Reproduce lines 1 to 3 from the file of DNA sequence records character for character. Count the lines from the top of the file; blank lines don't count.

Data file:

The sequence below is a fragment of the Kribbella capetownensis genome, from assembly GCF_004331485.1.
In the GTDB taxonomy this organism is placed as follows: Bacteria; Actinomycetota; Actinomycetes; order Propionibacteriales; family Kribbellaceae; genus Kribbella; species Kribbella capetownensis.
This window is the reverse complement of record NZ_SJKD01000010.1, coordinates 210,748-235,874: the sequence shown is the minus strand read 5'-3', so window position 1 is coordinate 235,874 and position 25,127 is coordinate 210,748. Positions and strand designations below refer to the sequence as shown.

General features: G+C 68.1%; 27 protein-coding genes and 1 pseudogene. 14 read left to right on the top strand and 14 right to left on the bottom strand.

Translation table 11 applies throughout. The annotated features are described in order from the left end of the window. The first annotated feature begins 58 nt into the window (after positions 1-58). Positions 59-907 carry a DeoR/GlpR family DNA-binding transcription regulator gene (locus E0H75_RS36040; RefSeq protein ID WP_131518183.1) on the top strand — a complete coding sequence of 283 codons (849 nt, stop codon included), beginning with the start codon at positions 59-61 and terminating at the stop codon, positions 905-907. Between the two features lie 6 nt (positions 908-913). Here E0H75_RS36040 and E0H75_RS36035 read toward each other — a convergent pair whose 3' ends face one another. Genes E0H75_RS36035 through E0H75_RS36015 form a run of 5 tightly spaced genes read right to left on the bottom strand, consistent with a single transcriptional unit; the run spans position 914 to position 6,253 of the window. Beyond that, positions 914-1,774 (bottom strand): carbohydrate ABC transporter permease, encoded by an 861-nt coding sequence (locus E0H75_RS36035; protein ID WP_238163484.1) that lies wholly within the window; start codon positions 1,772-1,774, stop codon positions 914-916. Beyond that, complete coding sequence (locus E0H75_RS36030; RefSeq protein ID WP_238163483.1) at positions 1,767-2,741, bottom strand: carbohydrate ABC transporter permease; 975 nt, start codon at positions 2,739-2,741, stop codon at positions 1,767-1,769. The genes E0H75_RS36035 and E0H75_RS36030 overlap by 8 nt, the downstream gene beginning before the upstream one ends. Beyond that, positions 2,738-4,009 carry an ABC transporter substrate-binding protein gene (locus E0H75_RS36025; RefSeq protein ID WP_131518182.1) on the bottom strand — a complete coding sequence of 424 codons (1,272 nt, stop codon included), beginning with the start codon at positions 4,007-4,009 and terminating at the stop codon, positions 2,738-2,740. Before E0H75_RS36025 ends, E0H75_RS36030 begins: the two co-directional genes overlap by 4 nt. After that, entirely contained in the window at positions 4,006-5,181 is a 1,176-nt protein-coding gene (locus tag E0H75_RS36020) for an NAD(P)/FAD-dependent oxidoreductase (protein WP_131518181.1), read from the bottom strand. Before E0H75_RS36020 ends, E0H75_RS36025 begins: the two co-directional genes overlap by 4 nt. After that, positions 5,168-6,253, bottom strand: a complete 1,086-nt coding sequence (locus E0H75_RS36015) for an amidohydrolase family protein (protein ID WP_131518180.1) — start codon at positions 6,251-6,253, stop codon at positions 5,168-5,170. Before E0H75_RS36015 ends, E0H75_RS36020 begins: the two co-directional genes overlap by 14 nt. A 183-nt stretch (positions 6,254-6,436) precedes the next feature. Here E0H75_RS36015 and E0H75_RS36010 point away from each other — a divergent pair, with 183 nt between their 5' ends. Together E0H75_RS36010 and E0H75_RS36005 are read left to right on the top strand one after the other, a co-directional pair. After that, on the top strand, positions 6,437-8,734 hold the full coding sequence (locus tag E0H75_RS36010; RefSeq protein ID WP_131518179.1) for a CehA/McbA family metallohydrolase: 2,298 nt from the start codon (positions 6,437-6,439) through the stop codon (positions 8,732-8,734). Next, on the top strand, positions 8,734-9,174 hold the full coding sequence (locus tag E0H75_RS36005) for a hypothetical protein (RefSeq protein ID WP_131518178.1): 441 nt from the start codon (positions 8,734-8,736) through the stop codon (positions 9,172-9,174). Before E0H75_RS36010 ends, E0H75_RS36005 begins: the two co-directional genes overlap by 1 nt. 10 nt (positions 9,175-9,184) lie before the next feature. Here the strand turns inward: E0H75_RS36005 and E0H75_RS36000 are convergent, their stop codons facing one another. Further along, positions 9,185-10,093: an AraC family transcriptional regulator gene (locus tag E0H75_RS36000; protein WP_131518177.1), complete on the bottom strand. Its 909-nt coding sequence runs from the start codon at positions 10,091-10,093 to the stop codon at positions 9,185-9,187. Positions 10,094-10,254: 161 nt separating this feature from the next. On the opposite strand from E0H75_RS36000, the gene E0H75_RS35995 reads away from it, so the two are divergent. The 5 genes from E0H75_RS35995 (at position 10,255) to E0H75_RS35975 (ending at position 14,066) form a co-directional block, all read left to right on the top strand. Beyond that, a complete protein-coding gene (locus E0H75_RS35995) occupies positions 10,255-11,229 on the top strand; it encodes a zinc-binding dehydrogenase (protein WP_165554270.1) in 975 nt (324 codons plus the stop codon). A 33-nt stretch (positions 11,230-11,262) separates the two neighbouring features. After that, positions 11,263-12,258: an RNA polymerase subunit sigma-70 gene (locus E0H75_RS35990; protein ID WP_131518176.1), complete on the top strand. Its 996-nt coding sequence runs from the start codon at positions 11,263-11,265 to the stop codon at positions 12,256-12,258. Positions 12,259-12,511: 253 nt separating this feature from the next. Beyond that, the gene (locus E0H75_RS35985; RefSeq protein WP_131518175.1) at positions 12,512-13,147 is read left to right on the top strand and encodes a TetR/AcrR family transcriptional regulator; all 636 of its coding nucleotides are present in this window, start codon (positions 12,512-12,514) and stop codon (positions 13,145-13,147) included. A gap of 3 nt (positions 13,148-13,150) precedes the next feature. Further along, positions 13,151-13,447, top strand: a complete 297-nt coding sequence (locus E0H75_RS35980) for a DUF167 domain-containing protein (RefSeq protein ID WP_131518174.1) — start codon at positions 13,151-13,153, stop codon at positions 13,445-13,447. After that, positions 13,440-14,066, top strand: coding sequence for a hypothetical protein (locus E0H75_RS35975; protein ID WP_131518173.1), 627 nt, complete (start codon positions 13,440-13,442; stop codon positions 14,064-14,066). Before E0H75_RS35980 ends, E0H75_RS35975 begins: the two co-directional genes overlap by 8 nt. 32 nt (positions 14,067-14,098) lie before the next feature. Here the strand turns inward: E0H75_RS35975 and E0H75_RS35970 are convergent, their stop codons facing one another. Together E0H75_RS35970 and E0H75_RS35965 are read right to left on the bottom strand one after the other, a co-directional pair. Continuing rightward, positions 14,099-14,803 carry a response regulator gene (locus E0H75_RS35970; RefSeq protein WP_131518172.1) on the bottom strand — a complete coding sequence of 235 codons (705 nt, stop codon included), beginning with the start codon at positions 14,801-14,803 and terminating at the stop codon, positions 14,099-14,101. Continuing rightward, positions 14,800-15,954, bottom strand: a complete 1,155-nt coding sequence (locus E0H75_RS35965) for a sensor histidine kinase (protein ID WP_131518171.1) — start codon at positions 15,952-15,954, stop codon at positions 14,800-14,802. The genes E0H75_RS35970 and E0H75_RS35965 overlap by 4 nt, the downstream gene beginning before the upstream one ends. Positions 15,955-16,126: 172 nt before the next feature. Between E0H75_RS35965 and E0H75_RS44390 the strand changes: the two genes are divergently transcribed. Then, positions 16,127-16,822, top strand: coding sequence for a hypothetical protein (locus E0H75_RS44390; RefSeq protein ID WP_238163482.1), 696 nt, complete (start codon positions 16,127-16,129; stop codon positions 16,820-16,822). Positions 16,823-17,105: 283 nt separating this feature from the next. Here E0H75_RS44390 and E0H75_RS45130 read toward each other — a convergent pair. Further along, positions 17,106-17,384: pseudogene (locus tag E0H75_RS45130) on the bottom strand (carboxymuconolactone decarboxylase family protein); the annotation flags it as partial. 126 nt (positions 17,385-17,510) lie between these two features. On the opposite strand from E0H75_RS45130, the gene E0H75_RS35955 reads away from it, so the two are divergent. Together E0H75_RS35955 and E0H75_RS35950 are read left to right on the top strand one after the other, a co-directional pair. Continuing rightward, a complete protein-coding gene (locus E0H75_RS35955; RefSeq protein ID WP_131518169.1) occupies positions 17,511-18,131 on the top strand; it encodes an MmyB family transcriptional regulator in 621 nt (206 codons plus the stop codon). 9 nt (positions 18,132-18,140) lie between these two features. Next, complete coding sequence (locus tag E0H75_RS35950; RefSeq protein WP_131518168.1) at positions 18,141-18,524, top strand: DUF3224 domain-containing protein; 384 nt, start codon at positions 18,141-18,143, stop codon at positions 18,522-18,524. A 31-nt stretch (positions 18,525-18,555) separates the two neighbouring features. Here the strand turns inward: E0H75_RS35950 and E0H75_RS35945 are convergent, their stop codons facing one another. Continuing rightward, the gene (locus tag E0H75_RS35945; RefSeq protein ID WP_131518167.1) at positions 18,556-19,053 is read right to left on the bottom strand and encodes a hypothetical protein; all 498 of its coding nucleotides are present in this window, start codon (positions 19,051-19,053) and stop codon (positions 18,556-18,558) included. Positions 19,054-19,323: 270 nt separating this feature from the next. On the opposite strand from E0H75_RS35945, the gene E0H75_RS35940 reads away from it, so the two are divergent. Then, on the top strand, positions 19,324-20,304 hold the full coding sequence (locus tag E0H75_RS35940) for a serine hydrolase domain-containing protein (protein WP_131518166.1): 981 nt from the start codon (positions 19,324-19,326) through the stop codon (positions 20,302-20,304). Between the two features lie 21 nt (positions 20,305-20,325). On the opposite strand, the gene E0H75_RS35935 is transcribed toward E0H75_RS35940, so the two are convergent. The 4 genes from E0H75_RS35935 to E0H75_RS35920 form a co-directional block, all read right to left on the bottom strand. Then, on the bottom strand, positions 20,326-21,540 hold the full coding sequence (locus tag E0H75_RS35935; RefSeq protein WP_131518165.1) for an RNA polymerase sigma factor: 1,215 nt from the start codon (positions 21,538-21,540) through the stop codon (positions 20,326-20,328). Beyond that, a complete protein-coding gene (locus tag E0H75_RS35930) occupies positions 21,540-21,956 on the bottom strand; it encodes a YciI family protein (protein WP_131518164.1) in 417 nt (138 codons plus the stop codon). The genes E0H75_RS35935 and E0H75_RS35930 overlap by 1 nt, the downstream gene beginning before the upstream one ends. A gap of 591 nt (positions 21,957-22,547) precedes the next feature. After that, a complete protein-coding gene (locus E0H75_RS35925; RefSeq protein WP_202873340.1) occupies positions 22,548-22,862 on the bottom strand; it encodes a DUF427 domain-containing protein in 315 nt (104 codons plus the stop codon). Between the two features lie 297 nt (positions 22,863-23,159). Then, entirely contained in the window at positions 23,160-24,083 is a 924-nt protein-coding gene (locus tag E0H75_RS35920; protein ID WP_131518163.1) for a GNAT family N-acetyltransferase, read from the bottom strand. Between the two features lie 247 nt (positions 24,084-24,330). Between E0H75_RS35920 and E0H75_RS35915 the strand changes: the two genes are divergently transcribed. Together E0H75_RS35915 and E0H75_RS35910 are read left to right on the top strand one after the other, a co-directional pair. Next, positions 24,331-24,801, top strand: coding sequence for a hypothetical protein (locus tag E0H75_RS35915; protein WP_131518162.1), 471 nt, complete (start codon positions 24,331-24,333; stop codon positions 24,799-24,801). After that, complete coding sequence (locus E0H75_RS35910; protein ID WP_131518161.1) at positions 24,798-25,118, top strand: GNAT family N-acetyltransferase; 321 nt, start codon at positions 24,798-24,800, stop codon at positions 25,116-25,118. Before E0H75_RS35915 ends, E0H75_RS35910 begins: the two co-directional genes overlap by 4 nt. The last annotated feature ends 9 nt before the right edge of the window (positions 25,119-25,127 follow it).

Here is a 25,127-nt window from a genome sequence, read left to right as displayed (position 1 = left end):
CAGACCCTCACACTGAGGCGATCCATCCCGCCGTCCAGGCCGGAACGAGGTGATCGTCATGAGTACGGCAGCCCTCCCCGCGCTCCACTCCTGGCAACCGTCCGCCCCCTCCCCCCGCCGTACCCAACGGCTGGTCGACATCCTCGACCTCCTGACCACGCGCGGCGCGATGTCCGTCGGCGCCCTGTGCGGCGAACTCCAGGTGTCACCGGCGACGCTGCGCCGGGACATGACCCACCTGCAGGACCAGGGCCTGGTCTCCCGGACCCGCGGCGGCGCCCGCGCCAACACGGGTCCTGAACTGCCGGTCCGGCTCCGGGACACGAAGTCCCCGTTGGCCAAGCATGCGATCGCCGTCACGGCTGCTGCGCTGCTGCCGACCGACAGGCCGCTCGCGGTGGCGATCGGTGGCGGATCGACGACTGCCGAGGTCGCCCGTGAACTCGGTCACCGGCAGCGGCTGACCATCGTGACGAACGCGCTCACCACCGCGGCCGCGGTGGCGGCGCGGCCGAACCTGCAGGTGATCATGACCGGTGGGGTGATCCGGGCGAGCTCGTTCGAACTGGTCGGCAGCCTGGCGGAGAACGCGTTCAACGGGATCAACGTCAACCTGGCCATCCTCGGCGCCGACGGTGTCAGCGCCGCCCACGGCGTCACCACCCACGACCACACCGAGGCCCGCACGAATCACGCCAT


The sequence below is a fragment of the Kribbella capetownensis genome, from assembly GCF_004331485.1.
In the GTDB taxonomy this organism is placed as follows: Bacteria; Actinomycetota; Actinomycetes; order Propionibacteriales; family Kribbellaceae; genus Kribbella; species Kribbella capetownensis.
This window is the reverse complement of record NZ_SJKD01000010.1, coordinates 210,748-235,874: the sequence shown is the minus strand read 5'-3', so window position 1 is coordinate 235,874 and position 25,127 is coordinate 210,748. Positions and strand designations below refer to the sequence as shown.